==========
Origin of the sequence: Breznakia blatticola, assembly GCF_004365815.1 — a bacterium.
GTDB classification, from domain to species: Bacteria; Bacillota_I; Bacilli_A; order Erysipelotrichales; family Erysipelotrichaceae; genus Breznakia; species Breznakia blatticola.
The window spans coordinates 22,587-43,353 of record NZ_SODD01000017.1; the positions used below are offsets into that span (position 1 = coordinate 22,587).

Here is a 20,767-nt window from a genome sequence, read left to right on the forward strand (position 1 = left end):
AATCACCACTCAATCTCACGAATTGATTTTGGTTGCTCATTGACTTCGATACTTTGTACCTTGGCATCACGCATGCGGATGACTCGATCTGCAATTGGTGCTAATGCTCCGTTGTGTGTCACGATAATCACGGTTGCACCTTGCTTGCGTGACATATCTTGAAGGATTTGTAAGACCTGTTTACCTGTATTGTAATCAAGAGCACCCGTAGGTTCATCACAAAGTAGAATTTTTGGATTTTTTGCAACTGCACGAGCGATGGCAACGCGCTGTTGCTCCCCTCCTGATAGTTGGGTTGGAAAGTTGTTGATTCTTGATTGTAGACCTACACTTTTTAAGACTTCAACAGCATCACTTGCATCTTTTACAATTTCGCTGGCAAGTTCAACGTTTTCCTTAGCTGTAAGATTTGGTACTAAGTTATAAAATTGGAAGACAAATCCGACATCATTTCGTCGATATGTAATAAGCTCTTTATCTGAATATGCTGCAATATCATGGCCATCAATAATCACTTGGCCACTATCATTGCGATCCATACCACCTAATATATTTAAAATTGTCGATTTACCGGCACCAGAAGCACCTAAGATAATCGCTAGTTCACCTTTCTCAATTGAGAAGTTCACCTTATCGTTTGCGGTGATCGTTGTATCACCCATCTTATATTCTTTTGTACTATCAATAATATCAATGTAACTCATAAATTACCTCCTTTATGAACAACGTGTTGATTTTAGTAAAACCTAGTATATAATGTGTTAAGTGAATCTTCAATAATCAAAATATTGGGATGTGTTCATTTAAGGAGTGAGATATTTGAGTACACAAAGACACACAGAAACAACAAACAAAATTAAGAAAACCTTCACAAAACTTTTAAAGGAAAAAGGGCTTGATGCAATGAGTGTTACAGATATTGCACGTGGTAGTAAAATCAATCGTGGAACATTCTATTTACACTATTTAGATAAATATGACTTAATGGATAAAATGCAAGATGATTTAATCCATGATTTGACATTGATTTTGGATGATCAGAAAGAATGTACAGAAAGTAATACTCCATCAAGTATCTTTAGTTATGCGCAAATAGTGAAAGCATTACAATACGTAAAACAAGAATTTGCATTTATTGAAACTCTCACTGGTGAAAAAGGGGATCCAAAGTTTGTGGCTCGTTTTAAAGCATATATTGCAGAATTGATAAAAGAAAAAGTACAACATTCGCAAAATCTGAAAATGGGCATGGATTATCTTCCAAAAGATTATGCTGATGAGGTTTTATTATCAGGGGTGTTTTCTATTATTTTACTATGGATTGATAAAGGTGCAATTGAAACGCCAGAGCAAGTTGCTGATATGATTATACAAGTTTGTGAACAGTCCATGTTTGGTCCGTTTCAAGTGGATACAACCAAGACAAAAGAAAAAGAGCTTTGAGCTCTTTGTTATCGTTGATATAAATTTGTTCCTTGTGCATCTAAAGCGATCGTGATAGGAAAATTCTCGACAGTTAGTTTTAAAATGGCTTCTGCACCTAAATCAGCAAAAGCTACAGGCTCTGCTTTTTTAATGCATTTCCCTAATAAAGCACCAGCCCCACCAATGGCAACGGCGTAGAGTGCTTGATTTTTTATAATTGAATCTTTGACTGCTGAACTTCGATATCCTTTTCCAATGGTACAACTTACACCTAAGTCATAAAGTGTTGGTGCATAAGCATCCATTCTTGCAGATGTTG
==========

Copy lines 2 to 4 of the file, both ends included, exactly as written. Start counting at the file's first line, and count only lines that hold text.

GTDB classification, from domain to species: Bacteria; Bacillota_I; Bacilli_A; order Erysipelotrichales; family Erysipelotrichaceae; genus Breznakia; species Breznakia blatticola.
The window spans coordinates 22,587-43,353 of record NZ_SODD01000017.1; the positions used below are offsets into that span (position 1 = coordinate 22,587).

Here is a 20,767-nt window from a genome sequence, read left to right on the forward strand (position 1 = left end):